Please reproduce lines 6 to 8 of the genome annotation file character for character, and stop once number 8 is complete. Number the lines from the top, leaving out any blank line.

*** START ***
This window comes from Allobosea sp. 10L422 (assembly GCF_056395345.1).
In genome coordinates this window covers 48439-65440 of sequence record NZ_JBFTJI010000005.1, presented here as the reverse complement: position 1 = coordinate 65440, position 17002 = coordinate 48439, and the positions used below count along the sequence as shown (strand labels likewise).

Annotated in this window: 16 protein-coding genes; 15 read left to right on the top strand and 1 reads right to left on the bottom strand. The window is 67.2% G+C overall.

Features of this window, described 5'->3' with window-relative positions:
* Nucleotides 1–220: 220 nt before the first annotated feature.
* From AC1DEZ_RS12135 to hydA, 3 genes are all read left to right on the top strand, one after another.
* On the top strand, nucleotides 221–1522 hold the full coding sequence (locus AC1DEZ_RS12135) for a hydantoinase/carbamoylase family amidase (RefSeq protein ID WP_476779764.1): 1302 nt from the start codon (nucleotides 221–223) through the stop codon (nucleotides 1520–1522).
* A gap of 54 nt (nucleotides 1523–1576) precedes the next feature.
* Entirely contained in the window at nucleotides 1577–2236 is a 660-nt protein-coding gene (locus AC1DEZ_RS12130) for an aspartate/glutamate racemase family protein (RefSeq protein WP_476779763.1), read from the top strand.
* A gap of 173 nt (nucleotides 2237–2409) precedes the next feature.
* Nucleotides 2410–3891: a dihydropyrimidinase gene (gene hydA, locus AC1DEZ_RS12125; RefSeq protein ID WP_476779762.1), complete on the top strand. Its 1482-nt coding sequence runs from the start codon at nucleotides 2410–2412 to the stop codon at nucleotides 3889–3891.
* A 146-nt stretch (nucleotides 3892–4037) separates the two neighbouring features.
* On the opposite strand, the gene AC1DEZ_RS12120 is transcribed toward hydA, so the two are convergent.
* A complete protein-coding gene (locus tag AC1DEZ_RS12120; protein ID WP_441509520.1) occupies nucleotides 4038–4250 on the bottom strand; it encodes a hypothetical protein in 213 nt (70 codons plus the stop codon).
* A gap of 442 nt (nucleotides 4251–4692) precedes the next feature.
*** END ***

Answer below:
* From AC1DEZ_RS12135 to hydA, 3 genes are all read left to right on the top strand, one after another.
* On the top strand, nucleotides 221–1522 hold the full coding sequence (locus AC1DEZ_RS12135) for a hydantoinase/carbamoylase family amidase (RefSeq protein ID WP_476779764.1): 1302 nt from the start codon (nucleotides 221–223) through the stop codon (nucleotides 1520–1522).
* A gap of 54 nt (nucleotides 1523–1576) precedes the next feature.